November. Jeff and I are excited as there will be 8 boats on the line for
the inaugural event!
A breezy Mardi Gras event made sailing the VX extremely fun. We sailed a
good event and ended up winning. More important than the score, was our
collective fun in a new boat. This thing is so much fun to race and so easy
to sail. We spent the weekend talking about regatta schedules and making
sure we definitely pack in as much VX sailing as possible.
After Mardi Gras, I am able to fly home for a few days after driving the VX
to our base in Jacksonville. The 2-day visit with my family provides a nice
break in the action, which is going to increase in both events and time! --
Read on: http://tinyurl.com/SD-041912
VOLVO OCEAN RACE BEGINS AGAIN THIS WEEKEND
Victory in Leg 6 from Itajaí to Miami could hinge on key decisions made in
the first few days of racing, according to race meteorologist Gonzalo
Leg 6 presents the fleet with a minefield of tropical weather systems on
their 4,800 nautical mile (nm) tropical trek north, as they return to the
northern hemisphere in what are expected to be predominantly moderate down
The first 500 nm section across a stretch of ocean known as the South
Brazil Bight to Cabo Frio could see the cews take on a low-pressure system
packing winds over 30 knots.
Latest weather models suggest the fleet is likely to head offshore to take
advantage of the south-southeast winds associated with this South Atlantic
"These can be very violent low pressure systems with a lot of squall action
and electrical activity from the clouds," Infante said. "It is a bad system
to sail in, but currently the only real choice."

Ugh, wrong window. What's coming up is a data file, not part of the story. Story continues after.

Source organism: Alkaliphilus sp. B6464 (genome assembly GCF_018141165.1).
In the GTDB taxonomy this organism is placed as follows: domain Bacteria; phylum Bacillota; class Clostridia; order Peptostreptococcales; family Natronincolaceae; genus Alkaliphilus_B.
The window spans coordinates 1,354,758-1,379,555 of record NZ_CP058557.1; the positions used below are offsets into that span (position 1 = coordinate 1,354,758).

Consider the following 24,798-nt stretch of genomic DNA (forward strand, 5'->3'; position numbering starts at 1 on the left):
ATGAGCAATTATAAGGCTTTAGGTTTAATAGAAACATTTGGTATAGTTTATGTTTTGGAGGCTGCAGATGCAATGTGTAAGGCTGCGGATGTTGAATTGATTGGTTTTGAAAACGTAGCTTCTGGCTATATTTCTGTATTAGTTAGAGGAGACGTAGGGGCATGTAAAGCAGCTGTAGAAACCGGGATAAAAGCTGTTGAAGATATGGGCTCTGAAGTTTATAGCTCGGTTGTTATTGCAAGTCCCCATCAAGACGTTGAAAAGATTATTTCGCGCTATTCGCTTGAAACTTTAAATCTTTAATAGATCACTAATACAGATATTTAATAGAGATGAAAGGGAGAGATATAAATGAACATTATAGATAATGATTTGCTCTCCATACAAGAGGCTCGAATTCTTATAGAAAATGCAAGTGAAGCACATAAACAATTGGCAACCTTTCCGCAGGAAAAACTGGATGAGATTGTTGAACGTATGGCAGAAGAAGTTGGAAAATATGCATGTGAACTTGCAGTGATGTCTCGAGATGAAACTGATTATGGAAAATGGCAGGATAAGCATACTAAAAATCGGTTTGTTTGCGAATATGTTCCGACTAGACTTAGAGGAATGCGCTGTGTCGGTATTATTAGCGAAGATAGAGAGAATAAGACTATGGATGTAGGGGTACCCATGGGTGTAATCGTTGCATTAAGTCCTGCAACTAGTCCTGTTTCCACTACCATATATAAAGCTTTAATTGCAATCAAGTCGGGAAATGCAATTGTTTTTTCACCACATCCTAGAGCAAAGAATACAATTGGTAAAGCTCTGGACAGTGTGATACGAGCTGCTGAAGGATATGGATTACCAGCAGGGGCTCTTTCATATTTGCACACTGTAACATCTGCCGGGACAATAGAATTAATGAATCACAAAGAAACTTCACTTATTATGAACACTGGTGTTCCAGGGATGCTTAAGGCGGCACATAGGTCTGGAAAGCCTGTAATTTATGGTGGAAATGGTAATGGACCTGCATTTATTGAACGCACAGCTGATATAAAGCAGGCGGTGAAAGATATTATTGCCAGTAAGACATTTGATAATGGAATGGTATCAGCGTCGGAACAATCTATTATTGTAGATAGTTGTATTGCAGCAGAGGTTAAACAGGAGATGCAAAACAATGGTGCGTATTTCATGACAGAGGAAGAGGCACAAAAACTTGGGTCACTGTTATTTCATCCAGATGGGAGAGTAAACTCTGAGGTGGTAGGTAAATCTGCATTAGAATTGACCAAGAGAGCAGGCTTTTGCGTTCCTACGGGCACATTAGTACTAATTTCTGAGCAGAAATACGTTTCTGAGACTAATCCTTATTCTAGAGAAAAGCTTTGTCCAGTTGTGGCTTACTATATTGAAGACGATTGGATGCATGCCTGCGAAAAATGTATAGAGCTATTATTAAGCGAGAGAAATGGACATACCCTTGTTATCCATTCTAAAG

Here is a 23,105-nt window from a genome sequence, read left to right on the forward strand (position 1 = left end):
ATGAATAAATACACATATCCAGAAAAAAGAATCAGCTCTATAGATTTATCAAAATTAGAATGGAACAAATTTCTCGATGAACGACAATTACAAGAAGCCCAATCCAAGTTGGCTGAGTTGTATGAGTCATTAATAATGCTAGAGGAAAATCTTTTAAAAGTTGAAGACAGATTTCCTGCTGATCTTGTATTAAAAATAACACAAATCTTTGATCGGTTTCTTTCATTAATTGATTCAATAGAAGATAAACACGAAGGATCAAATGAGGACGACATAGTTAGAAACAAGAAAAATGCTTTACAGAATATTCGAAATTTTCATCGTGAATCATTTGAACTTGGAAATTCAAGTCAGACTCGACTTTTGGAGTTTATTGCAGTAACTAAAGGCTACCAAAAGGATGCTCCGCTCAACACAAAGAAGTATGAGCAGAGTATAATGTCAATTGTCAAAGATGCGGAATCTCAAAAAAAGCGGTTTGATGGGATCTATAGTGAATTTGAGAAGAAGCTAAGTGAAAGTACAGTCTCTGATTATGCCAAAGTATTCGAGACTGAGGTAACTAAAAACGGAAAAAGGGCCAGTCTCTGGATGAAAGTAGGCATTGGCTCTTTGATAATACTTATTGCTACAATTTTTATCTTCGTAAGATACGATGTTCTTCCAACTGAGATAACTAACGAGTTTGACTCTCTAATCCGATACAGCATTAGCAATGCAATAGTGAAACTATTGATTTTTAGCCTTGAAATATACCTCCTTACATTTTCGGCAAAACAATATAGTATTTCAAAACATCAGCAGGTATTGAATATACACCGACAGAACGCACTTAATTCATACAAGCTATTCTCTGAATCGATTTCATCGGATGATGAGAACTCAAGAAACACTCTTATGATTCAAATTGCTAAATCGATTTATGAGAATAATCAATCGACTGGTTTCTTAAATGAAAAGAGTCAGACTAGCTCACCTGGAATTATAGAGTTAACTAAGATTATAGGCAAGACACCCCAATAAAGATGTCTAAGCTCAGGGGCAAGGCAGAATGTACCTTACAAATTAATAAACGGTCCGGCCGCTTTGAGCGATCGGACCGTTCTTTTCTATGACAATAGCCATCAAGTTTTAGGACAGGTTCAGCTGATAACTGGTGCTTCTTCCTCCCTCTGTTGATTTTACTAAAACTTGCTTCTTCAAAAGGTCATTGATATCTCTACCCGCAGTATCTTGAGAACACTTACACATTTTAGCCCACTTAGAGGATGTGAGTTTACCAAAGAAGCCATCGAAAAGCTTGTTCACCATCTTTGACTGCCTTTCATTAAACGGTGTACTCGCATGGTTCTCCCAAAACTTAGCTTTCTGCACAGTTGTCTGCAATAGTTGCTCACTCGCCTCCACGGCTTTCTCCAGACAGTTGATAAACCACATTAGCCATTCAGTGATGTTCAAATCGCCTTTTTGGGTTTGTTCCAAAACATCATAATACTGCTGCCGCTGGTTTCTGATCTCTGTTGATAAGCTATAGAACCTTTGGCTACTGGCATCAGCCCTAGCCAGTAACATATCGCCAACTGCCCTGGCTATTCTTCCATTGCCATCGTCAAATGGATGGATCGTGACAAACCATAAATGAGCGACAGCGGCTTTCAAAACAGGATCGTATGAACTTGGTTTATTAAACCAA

The next 1,000 nm rom Cabo Frio to Recife round out the opening ection that
Infante believes could hold the key to the remainder of the leg. Infante
says the way the teams handle the transition from the low into the
south-southeast trade winds will be critical.
"The most crucial strategic gains and losses of this leg will be made in
the first three to four days and could set up the positions for the
remainder of the leg,'' Infante said. -- Read on:
ARRIVED: Abu Dhabi Ocean Racing's wounded Azzam arrived in Itajai Thursday
morning on the deck of a cargo ship from Puerto Montt in Chile where the
crew had to pull in after sustaining structural damage in the Southern
Ocean. The cargo vessel's arrival in Brazil has triggered a round the clock
operation by the shore crew to carry out repairs in time for the DHL
In-Port Race Itajai just two days away. -- Full report:
DISMISSED: The international jury has dismissed a protest regarding Team
Telefonica's sails during Leg 4, deciding the original rule was ambiguous
and that the team were reasonable in assuming they were in compliance. The
case centred around the number of storm jibs each boat can carry during a
leg, and whether the wording of 5.2.1 in the Notice of Race which states
each team must carry one such sail should be regarded as a minimum number
or a maximum number. -- Read on: http://tinyurl.com/VOR-041912c
BROADCAST: The Pro-Am Race on April 20 in Itajai will return the teams to
the race track, with video livestream coverage of the In-Port Race on April
21 (1000 PDT) and the start of the 4800 nm Leg 6 to Miami on April 22 (1000
Overall Points (after 5 legs)
1. Telefonica (ESP), Iker Martinez (ESP), 147 pts
2. Groupama 4 (FRA), Frank Cammas (FRA), 127
3. Camper (NZL), Chris Nicholson (AUS), 119
4. PUMA Ocean Racing (USA), Ken Read (USA), 113
5. Abu Dhabi Ocean Racing (UAE), Ian Walker (GBR), 55
6. Team Sanya (CHN), Mike Sanderson (NZL), 25